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Definition of Tort
The word Tort was derived from the Latin term Tortum.
- Clark and Lindsell: "Tort is a wrong independent of contract for which the appropriate remedy is a common law action."
- Fraser: A tort is an infringement of a legal right in rem of a private individual, giving a right of compensation of the suit of the injured party.
- Section 2(m) of Limitation Act, 1963: "Tort means a civil wrong which is not exclusively a breach of contract or breach of trust."
Salmond's Definition of Tort and its shortcomings
- Sir John Salmond: "Tort as a civil wrong for which the remedy is common law action for unliquidated damages and which is not exclusively the breach of contract or the breach of trust or other merely equitable obligation."
The definition given by the Salmond fails to underline the essential characteristics of tortions acts. According to this definition tort is a wrong but it does not explain what is wrong and what kinds of wrong explaining jural features of tort. Moreover the expression "civil wrong" itself requires explanation. The definition is more informative but this is also not perfect.
Winfield's Definition of Tort and its shortcomings
- Prof. P H Winfield: Tortious Liability arises from breach of a duty primarily fixed by law; this duty is towards persons generally and its breach is redressable by an action for unliquidated damages.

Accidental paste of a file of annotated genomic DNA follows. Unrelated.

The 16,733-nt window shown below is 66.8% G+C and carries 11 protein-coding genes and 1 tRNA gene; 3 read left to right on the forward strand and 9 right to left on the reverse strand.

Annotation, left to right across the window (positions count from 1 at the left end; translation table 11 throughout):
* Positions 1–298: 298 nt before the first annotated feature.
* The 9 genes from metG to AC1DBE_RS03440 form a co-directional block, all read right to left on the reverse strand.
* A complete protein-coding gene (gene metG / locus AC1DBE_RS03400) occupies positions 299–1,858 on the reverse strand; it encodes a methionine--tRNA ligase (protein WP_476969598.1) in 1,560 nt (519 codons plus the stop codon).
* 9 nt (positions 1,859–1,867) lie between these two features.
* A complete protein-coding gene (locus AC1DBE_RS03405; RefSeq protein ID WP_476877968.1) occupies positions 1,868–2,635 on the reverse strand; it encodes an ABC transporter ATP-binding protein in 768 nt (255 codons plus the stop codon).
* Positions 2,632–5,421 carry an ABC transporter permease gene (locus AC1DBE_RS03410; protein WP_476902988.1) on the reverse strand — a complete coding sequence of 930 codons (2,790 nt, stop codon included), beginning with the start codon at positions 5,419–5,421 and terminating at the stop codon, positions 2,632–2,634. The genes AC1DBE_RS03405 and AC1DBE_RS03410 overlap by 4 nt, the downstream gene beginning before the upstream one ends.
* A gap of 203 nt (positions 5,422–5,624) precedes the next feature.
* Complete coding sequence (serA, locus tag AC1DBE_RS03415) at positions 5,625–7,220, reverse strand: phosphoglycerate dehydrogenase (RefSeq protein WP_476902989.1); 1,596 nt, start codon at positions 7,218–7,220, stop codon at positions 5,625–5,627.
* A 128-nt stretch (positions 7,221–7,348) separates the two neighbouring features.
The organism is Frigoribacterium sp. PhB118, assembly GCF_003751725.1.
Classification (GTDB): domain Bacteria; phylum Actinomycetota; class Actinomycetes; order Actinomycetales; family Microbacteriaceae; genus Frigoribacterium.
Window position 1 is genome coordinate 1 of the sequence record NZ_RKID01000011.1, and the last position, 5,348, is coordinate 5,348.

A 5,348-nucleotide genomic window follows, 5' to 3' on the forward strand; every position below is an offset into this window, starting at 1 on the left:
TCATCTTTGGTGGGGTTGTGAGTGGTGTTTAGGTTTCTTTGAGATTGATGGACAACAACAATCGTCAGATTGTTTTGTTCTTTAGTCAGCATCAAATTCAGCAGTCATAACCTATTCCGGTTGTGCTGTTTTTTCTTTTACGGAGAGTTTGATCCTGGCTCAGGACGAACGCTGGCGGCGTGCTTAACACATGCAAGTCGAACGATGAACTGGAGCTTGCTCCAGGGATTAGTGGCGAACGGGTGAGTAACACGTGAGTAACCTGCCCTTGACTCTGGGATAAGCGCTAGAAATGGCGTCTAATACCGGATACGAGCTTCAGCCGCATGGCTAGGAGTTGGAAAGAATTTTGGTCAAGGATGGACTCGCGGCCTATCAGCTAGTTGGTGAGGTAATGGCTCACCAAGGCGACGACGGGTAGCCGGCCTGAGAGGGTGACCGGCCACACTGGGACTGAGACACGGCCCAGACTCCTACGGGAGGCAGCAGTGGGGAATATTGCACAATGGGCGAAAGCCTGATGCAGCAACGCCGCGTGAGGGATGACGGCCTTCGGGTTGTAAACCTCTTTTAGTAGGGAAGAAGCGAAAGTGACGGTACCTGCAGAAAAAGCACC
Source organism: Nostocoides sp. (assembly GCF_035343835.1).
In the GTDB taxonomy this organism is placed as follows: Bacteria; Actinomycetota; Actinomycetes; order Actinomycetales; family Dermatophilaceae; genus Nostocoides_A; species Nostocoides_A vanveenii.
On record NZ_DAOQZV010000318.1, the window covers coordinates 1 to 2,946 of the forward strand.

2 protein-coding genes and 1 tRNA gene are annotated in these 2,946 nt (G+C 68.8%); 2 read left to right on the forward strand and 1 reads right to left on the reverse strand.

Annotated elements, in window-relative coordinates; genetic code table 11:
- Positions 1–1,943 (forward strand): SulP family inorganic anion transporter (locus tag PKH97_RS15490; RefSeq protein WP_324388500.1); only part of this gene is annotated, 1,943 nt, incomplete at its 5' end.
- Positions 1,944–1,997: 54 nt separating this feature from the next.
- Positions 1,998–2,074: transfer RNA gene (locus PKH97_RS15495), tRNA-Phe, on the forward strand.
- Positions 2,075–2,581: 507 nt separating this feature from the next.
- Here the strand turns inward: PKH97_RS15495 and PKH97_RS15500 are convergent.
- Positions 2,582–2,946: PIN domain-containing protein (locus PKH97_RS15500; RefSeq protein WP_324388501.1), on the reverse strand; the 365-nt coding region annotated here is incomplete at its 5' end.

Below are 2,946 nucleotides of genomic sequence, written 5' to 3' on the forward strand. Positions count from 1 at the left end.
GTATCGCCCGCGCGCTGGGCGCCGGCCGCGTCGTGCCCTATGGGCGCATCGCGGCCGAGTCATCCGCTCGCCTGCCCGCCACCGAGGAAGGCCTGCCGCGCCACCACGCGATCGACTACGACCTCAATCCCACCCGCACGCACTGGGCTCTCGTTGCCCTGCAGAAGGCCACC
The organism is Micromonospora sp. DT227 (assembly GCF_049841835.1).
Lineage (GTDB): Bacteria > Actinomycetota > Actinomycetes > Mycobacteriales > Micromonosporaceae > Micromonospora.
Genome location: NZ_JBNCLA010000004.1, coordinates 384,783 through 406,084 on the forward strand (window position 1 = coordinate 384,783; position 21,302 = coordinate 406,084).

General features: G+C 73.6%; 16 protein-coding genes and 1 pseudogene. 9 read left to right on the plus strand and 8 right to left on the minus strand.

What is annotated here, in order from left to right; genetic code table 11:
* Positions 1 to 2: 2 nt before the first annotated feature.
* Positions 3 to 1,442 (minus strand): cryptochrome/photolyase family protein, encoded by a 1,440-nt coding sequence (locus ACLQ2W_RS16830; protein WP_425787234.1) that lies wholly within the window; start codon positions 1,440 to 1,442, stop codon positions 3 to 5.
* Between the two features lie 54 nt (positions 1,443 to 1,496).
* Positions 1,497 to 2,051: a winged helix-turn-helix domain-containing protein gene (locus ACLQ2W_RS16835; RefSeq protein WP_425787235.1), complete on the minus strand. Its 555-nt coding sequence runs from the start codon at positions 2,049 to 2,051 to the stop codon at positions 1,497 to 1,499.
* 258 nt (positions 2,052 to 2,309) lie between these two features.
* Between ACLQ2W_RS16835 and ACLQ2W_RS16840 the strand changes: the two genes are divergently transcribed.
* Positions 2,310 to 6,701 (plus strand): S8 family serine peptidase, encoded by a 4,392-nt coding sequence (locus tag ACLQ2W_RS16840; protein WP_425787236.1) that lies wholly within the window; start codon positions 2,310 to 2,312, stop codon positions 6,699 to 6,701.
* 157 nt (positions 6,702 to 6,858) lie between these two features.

The shortcomings in the definition are:
- In framing this definition, Winfield is not seeking to indicate what conduct is and what is not sufficient to involve a person in tortious liability, to distinguish from certain other branches of law
- The pharse 'duty towards persons generally' is not adequate to include duties arising from special relationships like doctor and patient etc., and to exclude duties arising between guardian and ward or trustee and beneficiary etc. which fall outside the ambit of law of tort.
- It is not necessary and distinctive remedy for damages as the peculiar and distinctive remedy for a tort or breach of duty is fixed by the law and not by the contract, because such damages may be claimed for a breach of trust.
- The phrase 'liability arises from the breach of duty', may be true at an earlier stage of development of law of tort, but it is not applicable or appropriate to an important category of liability at the present day, for example, vicarious liability of a master for his servant's tort.
Three Elements of Torts
For an act to be considered a Tort, there will be three essential elements:
- Tort is a civil wrong,
- Such civil wrong is other than a mere breach of trust or contract
- The remedy for such civil wrong lies in an action for unliquidated damages.
- Rogers vs Rajendro Dutt (1860) 8 MIA 103: Judicial Committee of Privy Council: Tort is an act or omission which prejudicial affects, another and some legal right giving him a right to claim damages.
- Jarvis vs May Davies & Co, (1936) 1 KB 405: Where the breach of duty alleged arises out of a liability independently of the personal obligations undertaken by contract, it is a tort.
- Defamation Act, 1952